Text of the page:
How Food Became My Enemy (Part 2)

In case you missed it, check out Part 1 of this series!

To make a long story short, by eliminating foods like pork, beef, chicken, and dairy from my diet, I lost over 150 pounds, and my HS went into remission. The more I learned about "trigger" foods such as dairy, brewer's yeast, soy, processed sugar, wheat, and gluten, I reconsidered what I was putting in my body.

Starting to reject foods I thought I needed

I stuck to the vegan/non-dairy/vegetarian lifestyle until 2020. In 2020, my body started rejecting the foods I thought I needed to survive. Legumes, garlic, onions, cauliflower, nuts, grains, seeds, nightshades, anything that wasn't wild-caught, seafood, leafy greens, and fruit made me sick. To paint a better picture, not only did my HS flare, but I was extremely constipated.

Because my body was so constipated, and the diet change did not work, I got colon hydrotherapy. I'll go into that in detail in another article. Essentially, the process helped me to clear out the waste from my intestines. This was when I started noticing improvements in my HS. I still couldn't tolerate the foods I eliminated, but at least I wasn't sick anymore.

Overindulging in what I could eat

Because my body rejected almost everything, I overindulged in the foods I knew I could have. At the same time, I was afraid to eat foods I knew would trigger my body. I was worried I'd become malnourished without legumes, grains, and seeds. My eating disorder intensified and slowly morphed into binge eating.

I decided to return to the drawing board despite the risks. I realized I had to eat something, but some part of me thought I would rather die than be debilitated by a flare again. That's how I felt at the time. I talked to my therapist about my fears, and she coached me through some steps I could take whenever I was ready.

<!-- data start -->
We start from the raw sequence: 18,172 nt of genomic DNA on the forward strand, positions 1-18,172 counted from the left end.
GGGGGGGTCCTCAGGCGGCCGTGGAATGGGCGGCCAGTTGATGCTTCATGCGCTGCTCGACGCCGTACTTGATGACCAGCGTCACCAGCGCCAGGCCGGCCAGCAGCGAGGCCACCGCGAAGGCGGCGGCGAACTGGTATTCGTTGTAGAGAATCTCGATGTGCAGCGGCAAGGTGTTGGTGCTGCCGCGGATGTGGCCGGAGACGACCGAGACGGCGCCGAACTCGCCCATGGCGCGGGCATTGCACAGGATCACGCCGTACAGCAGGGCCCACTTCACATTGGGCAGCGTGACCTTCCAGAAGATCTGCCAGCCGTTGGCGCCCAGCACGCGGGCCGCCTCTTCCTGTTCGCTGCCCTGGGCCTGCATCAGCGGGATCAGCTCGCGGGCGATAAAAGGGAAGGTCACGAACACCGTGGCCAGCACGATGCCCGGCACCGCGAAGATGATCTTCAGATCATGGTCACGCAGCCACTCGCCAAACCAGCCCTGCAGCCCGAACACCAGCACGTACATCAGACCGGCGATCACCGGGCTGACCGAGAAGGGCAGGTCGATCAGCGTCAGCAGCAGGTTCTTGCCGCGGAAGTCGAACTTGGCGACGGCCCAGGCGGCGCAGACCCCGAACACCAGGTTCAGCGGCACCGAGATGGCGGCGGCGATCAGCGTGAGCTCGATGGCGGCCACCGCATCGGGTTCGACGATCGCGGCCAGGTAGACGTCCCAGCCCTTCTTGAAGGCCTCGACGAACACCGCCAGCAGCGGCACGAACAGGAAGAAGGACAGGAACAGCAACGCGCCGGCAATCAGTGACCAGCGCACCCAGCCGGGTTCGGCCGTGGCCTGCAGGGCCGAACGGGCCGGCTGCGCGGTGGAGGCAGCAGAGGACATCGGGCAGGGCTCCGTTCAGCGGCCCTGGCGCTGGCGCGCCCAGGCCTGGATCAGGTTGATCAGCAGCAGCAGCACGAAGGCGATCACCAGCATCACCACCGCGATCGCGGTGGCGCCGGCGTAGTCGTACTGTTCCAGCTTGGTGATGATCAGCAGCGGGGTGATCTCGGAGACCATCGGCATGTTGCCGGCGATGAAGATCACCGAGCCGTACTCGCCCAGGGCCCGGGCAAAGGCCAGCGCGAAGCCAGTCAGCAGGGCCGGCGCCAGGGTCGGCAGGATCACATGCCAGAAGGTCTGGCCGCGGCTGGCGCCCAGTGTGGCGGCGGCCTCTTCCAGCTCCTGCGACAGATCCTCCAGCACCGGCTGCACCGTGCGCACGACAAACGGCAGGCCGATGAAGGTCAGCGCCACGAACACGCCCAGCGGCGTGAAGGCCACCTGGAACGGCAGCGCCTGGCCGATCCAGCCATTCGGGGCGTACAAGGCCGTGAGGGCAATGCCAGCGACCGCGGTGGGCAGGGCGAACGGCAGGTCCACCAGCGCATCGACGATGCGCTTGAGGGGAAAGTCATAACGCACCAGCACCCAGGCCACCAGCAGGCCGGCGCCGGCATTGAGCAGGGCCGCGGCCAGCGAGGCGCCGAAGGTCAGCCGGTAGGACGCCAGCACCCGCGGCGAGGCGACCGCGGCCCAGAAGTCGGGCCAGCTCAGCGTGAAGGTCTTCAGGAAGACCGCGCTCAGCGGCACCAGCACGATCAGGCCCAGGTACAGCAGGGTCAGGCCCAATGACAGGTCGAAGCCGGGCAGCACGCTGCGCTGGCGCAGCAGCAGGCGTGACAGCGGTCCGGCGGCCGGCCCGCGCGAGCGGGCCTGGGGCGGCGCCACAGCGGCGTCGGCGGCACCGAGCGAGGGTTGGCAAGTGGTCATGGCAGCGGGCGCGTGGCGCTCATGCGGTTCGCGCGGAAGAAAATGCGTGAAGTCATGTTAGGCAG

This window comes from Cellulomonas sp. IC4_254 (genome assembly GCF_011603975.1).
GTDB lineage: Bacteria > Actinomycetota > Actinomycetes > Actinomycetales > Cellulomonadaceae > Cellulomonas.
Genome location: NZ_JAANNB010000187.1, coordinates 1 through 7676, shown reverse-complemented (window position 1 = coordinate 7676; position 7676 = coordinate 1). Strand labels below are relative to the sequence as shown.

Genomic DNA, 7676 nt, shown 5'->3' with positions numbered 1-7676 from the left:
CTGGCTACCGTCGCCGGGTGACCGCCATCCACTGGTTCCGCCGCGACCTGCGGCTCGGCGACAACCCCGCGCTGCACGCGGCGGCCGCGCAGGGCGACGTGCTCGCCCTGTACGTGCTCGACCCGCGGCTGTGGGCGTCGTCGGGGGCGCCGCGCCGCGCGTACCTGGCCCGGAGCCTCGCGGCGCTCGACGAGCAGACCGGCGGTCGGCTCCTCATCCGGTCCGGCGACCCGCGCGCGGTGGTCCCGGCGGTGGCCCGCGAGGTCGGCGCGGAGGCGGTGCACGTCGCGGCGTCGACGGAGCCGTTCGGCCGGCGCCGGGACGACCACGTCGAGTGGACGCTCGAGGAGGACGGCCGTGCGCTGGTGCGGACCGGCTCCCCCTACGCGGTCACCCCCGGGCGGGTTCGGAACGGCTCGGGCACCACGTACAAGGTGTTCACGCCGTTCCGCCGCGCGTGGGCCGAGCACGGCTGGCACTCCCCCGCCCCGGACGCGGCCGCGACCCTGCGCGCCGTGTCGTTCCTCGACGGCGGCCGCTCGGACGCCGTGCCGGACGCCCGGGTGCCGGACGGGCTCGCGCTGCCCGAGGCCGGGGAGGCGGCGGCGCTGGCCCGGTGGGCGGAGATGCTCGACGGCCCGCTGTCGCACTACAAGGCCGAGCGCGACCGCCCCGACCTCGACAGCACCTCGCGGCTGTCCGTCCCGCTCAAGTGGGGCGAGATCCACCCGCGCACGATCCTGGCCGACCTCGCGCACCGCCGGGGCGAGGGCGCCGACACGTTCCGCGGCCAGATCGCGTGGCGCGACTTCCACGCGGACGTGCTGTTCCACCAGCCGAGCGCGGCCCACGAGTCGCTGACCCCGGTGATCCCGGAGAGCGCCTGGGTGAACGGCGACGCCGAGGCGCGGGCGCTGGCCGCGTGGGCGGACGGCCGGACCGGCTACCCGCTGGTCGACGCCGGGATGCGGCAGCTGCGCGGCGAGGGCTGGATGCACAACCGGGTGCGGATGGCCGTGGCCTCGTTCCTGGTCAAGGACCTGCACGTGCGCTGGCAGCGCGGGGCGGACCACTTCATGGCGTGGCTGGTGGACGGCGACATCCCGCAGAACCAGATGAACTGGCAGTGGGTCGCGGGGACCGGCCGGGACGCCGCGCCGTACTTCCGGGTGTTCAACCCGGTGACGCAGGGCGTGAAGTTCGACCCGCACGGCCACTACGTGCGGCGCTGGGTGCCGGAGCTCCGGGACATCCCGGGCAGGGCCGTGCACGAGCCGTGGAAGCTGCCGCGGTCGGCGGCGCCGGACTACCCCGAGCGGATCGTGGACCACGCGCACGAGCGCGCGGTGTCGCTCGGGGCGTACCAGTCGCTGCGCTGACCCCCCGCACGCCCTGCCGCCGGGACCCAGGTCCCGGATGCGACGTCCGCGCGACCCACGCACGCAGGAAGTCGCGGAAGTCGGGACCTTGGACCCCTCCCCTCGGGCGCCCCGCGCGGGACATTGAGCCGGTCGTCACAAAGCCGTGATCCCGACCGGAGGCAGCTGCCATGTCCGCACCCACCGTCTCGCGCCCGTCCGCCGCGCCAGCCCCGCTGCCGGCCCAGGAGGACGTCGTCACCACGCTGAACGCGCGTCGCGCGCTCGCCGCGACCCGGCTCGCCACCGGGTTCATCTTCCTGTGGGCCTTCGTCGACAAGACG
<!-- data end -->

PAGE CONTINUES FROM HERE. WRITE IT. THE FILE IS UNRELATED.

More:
She encouraged me to take action each day. So, if I wanted to eat seafood, I could eat a piece and monitor how my body reacts to it instead of eating a filet of salmon. It has helped as I've adopted the autoimmune protocol diet and transitioned out of it.

Living with restrictions

I still struggle with binge eating because I have trouble finding healthy ways to regulate my emotions, but being aware of it is the first step. The next step is finding new coping mechanisms. I don't know what they are just yet, but I'm taking it one day at a time. It breaks my heart that my relationship with food is a negative one. The bond I used to feel with food is merely a means to escape rather than connect and experience something new.

I've learned to live with my restrictions and continue monitoring my body as I introduce trigger foods into my diet. One of the biggest lessons I've learned through this journey is listening to the body because it constantly communicates.

If something doesn't work out, I feel frustrated, process the emotions, and return to the drawing board. Our bodies change, so what we need changes. I realize that I'll always have to make adjustments.

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